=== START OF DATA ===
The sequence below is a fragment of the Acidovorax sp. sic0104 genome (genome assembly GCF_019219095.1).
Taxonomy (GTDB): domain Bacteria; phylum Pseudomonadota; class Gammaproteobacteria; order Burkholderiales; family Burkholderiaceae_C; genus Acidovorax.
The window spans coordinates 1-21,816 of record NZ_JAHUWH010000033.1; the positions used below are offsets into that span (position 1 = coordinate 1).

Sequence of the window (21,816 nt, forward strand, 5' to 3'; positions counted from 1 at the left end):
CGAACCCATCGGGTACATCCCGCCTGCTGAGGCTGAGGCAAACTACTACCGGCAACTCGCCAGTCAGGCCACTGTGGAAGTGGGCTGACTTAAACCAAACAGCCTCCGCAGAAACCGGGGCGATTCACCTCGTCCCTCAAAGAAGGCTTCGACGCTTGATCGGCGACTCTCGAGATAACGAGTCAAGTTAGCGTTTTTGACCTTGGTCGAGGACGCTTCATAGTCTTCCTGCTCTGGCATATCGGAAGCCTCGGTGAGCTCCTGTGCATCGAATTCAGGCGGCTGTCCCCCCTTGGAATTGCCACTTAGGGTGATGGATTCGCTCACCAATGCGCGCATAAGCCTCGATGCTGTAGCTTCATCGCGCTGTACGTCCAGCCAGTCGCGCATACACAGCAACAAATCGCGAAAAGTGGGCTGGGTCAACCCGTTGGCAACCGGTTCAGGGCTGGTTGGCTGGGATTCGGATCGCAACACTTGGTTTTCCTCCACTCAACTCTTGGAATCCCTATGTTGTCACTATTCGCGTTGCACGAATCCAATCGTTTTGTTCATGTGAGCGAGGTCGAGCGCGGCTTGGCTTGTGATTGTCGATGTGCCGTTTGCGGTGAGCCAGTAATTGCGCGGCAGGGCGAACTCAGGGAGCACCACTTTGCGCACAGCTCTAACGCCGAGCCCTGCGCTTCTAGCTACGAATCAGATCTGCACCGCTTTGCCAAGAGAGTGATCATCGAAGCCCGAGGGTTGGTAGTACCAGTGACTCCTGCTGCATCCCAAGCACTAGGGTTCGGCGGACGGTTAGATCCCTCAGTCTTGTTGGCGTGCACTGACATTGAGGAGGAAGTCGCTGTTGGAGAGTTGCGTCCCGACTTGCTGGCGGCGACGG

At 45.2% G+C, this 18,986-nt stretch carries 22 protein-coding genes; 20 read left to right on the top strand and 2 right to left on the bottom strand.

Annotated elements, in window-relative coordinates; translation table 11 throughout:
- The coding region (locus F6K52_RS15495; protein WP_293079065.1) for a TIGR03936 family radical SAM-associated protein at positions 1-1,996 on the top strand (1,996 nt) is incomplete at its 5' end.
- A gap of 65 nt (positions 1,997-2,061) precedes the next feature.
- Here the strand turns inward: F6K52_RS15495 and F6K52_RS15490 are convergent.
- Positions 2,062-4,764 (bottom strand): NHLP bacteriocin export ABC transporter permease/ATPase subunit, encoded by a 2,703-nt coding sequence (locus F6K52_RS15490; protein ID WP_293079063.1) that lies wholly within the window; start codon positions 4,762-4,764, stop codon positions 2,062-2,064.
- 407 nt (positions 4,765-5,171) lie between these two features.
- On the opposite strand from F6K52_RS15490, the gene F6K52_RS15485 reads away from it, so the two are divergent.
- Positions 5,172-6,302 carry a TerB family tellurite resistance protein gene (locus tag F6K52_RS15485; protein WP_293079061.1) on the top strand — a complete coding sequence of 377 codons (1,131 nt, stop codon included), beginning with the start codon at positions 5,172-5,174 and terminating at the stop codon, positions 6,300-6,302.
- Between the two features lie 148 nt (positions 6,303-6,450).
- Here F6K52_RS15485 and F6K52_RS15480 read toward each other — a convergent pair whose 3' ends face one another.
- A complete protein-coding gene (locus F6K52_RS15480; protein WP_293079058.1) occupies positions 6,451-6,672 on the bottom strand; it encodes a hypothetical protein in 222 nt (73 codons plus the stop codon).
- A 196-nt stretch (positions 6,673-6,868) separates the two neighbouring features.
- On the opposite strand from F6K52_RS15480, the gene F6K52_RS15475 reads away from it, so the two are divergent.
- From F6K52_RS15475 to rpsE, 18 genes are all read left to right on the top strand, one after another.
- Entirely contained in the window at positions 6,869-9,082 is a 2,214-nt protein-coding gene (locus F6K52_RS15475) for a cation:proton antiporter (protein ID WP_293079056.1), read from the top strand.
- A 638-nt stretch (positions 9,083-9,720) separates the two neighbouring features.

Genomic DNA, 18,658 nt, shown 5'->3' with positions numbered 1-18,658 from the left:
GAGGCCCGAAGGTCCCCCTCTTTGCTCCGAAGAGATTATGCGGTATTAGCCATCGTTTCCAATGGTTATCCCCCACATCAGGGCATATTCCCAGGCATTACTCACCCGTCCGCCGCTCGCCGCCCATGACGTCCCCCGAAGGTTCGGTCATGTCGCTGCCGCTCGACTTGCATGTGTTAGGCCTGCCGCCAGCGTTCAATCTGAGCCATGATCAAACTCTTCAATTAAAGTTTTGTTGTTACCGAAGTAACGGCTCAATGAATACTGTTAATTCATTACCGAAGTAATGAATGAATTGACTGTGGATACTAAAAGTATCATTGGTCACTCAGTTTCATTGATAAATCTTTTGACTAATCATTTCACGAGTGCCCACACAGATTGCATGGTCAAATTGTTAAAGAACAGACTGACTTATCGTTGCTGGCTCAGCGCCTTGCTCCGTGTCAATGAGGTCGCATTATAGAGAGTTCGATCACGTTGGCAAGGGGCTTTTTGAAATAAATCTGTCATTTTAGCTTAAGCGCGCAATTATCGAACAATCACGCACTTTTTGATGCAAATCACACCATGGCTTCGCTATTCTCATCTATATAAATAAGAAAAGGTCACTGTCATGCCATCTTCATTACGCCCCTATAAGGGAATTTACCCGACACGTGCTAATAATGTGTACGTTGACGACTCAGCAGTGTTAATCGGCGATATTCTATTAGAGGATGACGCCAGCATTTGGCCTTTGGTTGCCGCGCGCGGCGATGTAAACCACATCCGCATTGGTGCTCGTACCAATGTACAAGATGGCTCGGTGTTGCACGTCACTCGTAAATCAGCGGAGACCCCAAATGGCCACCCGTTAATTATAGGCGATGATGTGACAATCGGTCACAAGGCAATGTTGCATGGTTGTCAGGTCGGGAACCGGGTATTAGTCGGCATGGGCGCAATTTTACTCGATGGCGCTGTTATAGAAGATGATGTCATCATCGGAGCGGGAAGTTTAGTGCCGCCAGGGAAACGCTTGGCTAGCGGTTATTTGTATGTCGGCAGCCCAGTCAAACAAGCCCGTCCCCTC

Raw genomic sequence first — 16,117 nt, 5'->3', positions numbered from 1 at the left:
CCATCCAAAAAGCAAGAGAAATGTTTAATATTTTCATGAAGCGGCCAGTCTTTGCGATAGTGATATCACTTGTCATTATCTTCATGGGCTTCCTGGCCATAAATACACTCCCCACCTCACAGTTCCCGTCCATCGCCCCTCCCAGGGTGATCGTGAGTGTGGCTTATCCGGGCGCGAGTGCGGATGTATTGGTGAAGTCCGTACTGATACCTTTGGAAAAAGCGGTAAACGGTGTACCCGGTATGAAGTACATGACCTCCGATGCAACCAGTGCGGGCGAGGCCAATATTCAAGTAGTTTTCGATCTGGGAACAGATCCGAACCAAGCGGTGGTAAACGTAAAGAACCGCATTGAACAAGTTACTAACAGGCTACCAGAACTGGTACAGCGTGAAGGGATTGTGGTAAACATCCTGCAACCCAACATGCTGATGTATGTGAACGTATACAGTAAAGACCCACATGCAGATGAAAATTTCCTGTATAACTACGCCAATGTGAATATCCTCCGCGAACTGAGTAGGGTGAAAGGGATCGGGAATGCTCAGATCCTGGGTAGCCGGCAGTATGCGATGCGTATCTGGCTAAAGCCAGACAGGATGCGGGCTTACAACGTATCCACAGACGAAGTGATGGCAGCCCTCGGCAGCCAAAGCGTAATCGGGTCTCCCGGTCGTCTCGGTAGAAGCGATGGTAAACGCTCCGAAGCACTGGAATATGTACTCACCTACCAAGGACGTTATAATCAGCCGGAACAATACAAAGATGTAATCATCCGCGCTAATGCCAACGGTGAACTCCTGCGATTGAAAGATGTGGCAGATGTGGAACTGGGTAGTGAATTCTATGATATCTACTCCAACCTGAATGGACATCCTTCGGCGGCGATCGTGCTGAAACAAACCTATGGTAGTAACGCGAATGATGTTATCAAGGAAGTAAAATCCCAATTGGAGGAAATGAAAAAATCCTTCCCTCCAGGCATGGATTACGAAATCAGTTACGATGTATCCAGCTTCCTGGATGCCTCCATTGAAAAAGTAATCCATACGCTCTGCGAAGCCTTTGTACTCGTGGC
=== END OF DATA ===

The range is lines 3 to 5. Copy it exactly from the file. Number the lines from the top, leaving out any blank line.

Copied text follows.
The window spans coordinates 1-21,816 of record NZ_JAHUWH010000033.1; the positions used below are offsets into that span (position 1 = coordinate 1).

Sequence of the window (21,816 nt, forward strand, 5' to 3'; positions counted from 1 at the left end):
CGAACCCATCGGGTACATCCCGCCTGCTGAGGCTGAGGCAAACTACTACCGGCAACTCGCCAGTCAGGCCACTGTGGAAGTGGGCTGACTTAAACCAAACAGCCTCCGCAGAAACCGGGGCGATTCACCTCGTCCCTCAAAGAAGGCTTCGACGCTTGATCGGCGACTCTCGAGATAACGAGTCAAGTTAGCGTTTTTGACCTTGGTCGAGGACGCTTCATAGTCTTCCTGCTCTGGCATATCGGAAGCCTCGGTGAGCTCCTGTGCATCGAATTCAGGCGGCTGTCCCCCCTTGGAATTGCCACTTAGGGTGATGGATTCGCTCACCAATGCGCGCATAAGCCTCGATGCTGTAGCTTCATCGCGCTGTACGTCCAGCCAGTCGCGCATACACAGCAACAAATCGCGAAAAGTGGGCTGGGTCAACCCGTTGGCAACCGGTTCAGGGCTGGTTGGCTGGGATTCGGATCGCAACACTTGGTTTTCCTCCACTCAACTCTTGGAATCCCTATGTTGTCACTATTCGCGTTGCACGAATCCAATCGTTTTGTTCATGTGAGCGAGGTCGAGCGCGGCTTGGCTTGTGATTGTCGATGTGCCGTTTGCGGTGAGCCAGTAATTGCGCGGCAGGGCGAACTCAGGGAGCACCACTTTGCGCACAGCTCTAACGCCGAGCCCTGCGCTTCTAGCTACGAATCAGATCTGCACCGCTTTGCCAAGAGAGTGATCATCGAAGCCCGAGGGTTGGTAGTACCAGTGACTCCTGCTGCATCCCAAGCACTAGGGTTCGGCGGACGGTTAGATCCCTCAGTCTTGTTGGCGTGCACTGACATTGAGGAGGAAGTCGCTGTTGGAGAGTTGCGTCCCGACTTGCTGGCGGCGACGG